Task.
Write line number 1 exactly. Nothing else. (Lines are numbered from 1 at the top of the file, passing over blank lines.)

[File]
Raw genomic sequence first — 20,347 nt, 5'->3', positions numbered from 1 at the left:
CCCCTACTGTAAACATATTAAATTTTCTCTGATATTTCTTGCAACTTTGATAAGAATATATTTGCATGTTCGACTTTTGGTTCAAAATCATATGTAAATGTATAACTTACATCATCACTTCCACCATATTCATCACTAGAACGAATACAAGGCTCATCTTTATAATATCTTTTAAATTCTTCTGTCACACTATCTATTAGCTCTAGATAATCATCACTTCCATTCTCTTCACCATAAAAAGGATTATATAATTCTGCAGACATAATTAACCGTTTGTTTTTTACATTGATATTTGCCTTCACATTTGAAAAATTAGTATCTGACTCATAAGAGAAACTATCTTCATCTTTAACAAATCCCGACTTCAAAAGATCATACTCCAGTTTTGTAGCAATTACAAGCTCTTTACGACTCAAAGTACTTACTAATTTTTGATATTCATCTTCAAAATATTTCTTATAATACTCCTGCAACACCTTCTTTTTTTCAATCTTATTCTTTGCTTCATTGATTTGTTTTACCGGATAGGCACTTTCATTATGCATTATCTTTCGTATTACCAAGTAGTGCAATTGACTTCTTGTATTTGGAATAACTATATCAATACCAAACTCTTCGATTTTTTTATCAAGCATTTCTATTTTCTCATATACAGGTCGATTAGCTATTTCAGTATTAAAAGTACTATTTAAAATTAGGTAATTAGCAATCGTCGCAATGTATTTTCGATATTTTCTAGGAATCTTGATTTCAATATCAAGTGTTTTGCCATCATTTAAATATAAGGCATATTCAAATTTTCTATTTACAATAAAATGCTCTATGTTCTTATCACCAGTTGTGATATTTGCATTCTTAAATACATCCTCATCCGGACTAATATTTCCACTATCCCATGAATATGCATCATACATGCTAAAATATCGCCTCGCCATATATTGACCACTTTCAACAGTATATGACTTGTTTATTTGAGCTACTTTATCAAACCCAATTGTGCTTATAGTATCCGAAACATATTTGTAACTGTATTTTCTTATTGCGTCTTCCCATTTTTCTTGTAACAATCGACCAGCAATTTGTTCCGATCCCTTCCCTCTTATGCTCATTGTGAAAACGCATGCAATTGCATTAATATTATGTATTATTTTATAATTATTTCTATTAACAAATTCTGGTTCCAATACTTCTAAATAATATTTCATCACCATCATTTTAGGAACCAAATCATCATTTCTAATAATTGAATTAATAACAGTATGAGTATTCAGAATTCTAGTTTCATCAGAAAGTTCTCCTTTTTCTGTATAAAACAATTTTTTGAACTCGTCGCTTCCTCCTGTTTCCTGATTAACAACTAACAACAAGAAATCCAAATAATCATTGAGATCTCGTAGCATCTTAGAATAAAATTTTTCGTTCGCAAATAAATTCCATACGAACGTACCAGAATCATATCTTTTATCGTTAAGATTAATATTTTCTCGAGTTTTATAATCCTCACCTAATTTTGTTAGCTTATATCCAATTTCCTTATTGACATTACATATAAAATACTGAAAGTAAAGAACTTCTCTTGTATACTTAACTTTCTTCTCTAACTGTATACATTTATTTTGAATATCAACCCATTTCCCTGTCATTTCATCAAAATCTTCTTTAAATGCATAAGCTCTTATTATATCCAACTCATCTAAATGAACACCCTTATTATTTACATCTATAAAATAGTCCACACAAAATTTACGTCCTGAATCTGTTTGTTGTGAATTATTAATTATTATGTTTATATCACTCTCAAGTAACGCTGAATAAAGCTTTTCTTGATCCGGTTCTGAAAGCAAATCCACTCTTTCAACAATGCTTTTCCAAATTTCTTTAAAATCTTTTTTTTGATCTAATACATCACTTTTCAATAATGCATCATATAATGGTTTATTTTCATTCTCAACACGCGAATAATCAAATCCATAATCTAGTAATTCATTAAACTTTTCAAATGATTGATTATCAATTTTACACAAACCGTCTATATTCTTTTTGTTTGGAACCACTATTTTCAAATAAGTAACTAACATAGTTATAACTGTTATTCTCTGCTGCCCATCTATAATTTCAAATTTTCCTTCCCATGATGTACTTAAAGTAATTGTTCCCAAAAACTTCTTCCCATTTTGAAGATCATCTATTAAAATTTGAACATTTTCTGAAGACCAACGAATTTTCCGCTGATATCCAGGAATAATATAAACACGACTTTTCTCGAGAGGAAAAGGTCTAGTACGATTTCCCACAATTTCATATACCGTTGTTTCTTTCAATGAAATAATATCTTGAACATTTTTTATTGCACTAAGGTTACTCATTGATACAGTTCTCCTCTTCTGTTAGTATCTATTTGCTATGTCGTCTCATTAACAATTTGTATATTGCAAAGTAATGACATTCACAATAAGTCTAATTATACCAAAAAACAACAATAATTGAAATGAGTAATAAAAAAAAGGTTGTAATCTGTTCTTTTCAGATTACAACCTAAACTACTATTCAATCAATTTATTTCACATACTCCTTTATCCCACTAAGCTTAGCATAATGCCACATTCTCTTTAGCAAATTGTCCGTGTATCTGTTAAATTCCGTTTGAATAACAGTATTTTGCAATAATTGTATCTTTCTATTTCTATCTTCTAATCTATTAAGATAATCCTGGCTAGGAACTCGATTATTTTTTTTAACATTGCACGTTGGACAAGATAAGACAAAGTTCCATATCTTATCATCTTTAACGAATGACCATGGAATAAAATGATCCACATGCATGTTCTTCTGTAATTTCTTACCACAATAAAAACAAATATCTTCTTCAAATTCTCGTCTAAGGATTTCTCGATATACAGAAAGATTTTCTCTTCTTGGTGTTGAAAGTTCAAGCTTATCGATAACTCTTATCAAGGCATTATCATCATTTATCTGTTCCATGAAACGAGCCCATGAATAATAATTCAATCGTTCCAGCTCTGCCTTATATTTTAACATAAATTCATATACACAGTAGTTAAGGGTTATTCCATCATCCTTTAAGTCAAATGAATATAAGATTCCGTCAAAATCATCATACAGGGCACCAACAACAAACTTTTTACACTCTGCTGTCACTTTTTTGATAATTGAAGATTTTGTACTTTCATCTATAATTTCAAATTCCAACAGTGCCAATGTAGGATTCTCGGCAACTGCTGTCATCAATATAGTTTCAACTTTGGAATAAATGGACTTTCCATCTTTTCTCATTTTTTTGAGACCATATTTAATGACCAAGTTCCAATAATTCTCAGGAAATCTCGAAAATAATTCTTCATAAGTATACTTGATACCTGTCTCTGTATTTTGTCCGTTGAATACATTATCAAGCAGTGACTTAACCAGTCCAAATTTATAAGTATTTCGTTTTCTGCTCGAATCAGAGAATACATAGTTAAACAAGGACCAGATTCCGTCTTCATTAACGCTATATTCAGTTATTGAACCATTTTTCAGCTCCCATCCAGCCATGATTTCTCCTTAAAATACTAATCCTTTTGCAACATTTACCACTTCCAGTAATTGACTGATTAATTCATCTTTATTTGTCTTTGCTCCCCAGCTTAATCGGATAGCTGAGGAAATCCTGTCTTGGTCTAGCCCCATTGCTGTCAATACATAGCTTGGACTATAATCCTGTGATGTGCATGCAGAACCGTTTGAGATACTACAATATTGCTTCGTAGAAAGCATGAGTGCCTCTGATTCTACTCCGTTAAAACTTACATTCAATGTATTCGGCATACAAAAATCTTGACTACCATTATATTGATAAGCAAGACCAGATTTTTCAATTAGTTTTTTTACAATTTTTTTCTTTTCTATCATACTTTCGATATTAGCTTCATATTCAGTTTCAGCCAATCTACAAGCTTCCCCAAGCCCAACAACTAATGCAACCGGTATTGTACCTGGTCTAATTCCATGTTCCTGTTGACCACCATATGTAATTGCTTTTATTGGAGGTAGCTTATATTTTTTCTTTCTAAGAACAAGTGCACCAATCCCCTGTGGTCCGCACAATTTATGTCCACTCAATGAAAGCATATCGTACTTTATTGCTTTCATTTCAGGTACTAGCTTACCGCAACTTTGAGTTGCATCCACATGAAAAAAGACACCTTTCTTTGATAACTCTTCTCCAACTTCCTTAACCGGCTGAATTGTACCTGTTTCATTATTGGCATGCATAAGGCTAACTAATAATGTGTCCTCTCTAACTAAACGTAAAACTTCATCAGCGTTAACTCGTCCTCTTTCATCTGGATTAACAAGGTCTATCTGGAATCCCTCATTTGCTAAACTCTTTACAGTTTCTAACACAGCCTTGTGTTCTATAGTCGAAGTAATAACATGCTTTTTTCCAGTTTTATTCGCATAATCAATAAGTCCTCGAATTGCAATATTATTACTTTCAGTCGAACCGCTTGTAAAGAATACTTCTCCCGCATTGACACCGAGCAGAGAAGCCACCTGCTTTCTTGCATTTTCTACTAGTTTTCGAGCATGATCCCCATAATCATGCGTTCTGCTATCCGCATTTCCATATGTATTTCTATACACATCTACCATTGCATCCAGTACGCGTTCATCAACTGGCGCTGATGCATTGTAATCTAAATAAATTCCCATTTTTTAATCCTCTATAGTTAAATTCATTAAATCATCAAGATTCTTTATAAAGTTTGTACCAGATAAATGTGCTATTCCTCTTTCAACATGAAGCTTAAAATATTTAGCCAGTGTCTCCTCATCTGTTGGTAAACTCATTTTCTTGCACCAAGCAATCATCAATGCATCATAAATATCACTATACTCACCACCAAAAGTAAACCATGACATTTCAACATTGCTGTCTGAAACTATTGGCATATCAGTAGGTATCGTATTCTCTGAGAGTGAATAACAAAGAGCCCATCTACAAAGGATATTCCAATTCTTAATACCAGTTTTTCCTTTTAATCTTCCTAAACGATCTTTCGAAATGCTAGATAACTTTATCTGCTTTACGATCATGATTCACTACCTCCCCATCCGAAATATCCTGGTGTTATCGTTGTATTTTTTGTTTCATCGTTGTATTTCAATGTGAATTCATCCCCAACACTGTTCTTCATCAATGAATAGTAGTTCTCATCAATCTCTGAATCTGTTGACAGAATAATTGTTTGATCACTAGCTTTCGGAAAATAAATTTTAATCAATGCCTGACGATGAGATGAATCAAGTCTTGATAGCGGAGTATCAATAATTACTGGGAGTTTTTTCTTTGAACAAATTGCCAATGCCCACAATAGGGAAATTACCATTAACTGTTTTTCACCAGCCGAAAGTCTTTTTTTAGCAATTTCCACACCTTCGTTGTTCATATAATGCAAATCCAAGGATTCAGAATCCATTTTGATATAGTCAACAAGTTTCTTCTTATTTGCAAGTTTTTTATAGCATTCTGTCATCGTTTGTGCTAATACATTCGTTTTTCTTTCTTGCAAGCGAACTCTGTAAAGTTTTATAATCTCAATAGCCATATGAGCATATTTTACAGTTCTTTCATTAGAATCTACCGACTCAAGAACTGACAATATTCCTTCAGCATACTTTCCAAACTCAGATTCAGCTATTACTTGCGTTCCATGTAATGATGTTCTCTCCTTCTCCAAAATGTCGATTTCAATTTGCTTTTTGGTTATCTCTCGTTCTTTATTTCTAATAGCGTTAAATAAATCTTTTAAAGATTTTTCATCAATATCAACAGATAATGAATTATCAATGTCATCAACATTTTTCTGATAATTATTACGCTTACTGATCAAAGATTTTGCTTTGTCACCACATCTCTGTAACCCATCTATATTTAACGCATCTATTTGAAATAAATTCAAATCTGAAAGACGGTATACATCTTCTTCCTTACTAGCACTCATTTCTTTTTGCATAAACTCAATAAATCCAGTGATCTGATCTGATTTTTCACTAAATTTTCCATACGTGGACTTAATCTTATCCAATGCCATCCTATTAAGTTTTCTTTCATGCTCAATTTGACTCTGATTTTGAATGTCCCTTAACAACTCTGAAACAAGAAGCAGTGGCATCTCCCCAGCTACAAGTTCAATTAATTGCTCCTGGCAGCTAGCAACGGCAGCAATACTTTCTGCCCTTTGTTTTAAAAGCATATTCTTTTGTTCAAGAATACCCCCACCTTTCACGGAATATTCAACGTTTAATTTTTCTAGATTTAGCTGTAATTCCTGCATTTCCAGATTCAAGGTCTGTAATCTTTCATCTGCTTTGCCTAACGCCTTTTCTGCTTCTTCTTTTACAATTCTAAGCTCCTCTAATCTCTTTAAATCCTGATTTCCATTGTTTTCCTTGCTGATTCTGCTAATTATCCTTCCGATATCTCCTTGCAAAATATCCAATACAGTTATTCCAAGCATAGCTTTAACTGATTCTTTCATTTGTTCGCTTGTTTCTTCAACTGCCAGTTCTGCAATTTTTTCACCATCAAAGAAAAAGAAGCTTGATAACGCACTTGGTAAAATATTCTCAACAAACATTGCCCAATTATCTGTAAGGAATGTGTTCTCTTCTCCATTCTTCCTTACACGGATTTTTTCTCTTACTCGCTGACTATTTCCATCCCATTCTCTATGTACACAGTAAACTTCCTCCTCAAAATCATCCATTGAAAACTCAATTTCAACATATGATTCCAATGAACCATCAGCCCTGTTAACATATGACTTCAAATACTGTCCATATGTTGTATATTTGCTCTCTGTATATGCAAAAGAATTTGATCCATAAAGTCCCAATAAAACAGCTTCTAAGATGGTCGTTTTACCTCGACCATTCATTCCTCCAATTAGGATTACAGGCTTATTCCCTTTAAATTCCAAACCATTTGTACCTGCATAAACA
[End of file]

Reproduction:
Raw genomic sequence first — 20,347 nt, 5'->3', positions numbered from 1 at the left: